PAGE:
Planted mature pine stands with silver birch (Betula pendula Roth), English oak (Quercus robur L.), Norway spruce (Picea abies L.), Norway maple (Acer platanoides L.) in composition were designated for clear felling in Svesske and Seredino-Budske Forestry Enterprises of Sumy Regional Department of Forestry and Hunting. The felling was conducted in the autumn-winter period. Before the felling, the studied stands had the stocking of 0.4-0.8 and were highly productive (Ia–I site classes).

During 2015–2016, there was a natural regeneration of 23 felled areas with a total area of 42.7 hectares in the forestry fund of two forest enterprises.

In 9 plots (39.1 %), the width of felling area did not exceed 50 m (strip-coupe felling); 6 felled areas (26.1 %) were in the range of 51–70 m width (middle-coupe felling) and in the 8 remaining plots (34.8 %), the width of coupe ranged from 76 to 138 m. The felling area was from 0.1 to 4.0 hectares.

In 9 plots (39.1 %), the direction of the felling strips was meridian, in 9 plots (39.1 %) latitudinal and at 5 remaining (24.0%), the strips were arranged at an angle to the meridian and latitudinal directions.

By the accounting of seed production of pine trees using the seed trap method, it was found that the number of pine seeds that got into the soil ranged from 588.4 thousand pcs. per ha to 1 million 256 thousand pcs. per ha in 2015 and from 258.7 thousand pcs. per ha to 864.2 thousand pcs. per ha in 2016.

The experience to left cut areas after clear felling under the natural regeneration of Scot pine in the Olinske forestry of the Svesske Forestry Enterprise during 2009–2016 was mostly positive. Scots pine reforestation at 14 (77.8 %) of the 18 plots in the Olinske forestry, which were accounted for in 2015–2016, was assessed as "good"; at another 3 plots (15.0 %) it was "satisfactory" and only at 1 (5.0 %), "insufficient".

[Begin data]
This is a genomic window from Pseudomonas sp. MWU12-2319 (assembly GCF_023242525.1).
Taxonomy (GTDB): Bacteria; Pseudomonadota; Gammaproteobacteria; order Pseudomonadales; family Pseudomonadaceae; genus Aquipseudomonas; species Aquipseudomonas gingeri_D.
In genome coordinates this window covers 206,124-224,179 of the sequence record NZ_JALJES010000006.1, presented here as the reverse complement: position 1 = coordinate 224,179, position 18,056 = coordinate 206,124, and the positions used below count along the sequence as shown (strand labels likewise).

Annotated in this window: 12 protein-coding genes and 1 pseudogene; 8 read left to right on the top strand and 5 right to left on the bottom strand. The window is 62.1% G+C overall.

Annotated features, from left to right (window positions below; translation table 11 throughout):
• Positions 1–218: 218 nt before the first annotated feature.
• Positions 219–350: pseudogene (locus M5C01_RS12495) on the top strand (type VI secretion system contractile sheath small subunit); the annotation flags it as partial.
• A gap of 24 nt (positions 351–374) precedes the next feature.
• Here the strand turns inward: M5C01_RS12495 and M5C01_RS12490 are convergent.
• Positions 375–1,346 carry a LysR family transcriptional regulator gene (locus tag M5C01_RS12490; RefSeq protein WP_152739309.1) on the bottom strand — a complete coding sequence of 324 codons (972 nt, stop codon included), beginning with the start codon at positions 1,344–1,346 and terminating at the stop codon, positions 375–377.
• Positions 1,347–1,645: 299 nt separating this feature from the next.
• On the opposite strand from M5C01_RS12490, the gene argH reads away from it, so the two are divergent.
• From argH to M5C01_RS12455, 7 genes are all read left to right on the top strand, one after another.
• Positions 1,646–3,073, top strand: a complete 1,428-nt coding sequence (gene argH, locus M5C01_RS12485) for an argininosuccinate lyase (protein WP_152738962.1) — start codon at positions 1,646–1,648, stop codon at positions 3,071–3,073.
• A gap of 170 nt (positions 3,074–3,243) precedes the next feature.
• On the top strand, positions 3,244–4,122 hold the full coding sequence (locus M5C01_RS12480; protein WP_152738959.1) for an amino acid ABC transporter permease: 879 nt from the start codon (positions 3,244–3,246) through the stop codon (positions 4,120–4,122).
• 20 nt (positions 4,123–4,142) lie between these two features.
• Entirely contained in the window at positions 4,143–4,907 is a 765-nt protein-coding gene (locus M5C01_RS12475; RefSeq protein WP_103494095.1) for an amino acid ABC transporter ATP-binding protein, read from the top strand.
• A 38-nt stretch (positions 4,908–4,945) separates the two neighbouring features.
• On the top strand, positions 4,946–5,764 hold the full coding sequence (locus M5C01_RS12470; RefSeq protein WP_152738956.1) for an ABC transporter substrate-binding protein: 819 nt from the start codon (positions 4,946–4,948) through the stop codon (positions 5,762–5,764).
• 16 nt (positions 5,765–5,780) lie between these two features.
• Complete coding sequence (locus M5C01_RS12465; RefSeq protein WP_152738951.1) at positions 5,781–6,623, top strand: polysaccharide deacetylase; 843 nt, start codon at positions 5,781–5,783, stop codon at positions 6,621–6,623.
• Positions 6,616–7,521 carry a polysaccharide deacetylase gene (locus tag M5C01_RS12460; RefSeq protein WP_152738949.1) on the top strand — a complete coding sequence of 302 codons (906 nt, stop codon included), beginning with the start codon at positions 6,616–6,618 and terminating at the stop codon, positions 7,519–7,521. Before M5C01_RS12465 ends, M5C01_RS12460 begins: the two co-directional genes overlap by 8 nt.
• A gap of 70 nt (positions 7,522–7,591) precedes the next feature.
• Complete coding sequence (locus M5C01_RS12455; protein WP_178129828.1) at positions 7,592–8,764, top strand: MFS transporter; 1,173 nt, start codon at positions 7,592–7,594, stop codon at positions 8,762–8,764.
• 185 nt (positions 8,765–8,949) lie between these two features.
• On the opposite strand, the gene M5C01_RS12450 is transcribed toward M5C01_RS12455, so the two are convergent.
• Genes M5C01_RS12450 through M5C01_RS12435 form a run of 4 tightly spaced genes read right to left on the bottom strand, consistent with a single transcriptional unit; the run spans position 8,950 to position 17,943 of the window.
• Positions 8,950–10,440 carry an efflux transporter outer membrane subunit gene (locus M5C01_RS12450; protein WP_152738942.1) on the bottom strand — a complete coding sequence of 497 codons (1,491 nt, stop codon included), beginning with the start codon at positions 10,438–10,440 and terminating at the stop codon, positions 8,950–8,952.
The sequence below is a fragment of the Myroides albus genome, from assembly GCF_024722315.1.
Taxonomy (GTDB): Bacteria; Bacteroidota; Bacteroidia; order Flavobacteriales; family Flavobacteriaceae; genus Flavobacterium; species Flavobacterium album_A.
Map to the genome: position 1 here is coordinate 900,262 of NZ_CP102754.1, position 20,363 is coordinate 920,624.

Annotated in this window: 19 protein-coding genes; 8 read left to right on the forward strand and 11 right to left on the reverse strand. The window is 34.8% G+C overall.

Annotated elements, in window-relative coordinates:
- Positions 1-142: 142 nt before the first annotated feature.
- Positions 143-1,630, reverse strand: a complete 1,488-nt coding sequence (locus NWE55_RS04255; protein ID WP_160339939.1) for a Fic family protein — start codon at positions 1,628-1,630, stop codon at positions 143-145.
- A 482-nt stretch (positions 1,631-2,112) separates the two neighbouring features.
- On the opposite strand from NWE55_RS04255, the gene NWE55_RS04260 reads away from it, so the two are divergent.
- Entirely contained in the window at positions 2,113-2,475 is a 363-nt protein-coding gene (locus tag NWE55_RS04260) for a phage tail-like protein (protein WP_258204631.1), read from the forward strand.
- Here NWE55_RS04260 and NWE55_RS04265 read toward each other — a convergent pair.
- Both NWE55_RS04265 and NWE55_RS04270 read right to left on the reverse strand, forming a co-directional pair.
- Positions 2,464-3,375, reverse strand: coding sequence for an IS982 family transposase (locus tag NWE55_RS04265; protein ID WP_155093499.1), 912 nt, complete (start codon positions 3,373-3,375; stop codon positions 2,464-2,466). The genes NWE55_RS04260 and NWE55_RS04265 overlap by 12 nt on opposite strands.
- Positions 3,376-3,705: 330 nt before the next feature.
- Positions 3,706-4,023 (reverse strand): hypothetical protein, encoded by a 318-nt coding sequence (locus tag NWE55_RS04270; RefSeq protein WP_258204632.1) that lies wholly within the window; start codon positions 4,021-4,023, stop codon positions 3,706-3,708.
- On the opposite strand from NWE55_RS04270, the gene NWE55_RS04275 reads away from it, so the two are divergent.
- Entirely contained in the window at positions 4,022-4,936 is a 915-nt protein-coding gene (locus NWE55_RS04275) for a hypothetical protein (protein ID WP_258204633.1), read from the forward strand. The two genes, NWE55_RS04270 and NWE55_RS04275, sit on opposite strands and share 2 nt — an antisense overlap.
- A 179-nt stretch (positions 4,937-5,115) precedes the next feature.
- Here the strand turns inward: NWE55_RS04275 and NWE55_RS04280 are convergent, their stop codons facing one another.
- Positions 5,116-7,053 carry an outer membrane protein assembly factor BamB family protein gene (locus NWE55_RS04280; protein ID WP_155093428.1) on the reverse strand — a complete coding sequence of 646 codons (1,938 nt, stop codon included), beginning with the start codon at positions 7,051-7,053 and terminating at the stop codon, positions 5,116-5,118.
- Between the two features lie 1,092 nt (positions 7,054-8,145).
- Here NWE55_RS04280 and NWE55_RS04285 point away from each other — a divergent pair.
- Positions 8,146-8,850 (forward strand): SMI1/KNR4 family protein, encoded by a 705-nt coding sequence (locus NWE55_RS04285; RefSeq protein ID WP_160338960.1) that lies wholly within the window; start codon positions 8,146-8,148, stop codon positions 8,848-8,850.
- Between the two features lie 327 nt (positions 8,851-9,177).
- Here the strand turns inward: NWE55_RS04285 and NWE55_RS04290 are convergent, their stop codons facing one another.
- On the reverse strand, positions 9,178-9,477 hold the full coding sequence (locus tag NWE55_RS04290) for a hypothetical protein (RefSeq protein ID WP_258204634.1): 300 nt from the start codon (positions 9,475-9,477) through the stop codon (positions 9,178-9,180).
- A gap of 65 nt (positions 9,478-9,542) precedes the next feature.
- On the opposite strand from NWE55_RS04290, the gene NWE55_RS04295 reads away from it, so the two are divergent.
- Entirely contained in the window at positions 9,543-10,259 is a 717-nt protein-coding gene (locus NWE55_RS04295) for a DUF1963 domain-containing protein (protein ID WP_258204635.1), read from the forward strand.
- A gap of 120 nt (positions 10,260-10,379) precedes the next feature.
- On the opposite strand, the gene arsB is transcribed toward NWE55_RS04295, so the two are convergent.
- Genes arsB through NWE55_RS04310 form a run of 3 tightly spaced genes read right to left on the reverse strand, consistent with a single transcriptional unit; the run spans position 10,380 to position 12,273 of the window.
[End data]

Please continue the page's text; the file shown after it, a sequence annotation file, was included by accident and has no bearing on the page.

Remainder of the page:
Two of the 3 plots left for natural pine regeneration in 2015 in Golubivske forestry of Seredino-Budske Forestry Enterprise were restored naturally in 2 years by the category "good" (more than 12.0 thousand of 2–3-year-old pine trees per ha); one plot had "satisfactory" category of regeneration (from 7.0 to 12.0 thousand of 2–3-year-old pine trees per ha). Two felled areas left under the natural regeneration in 2016 in the Znob-Novgorodske forestry of Seredino-Budske Forestry Enterprise had relatively poor natural regeneration of the Scots pine, "insufficient" and "satisfactory", which may be due to lower pine seed production in 2016 compared with the previous year, 2015.


The most influential factors to ensure the success of the Scot pine natural regeneration on clear felled areas in the conditions of Eastern Polissya in dominant forest types are the follows:

- The felled areas should be surrounded by Scot pine forests of reproductive age from three or four sides;

- Seed year for Scots pine before the final harvesting;

- The direction of felling should be opposite to dominant winds (from east to west or from north-east to the south-west) for better sowing of felled areas by Scot pine seeds;

- Cutting plowed furrows 10–20 cm depth through 2–2.5 m in autumn or early spring;

- Conducting timely tending (within furrows and cutting off unwanted vegetation and sprouts between furrows) for self-sowing of pine during the first 3–4 years after the final harvesting.

4 Tables, 11 Refs.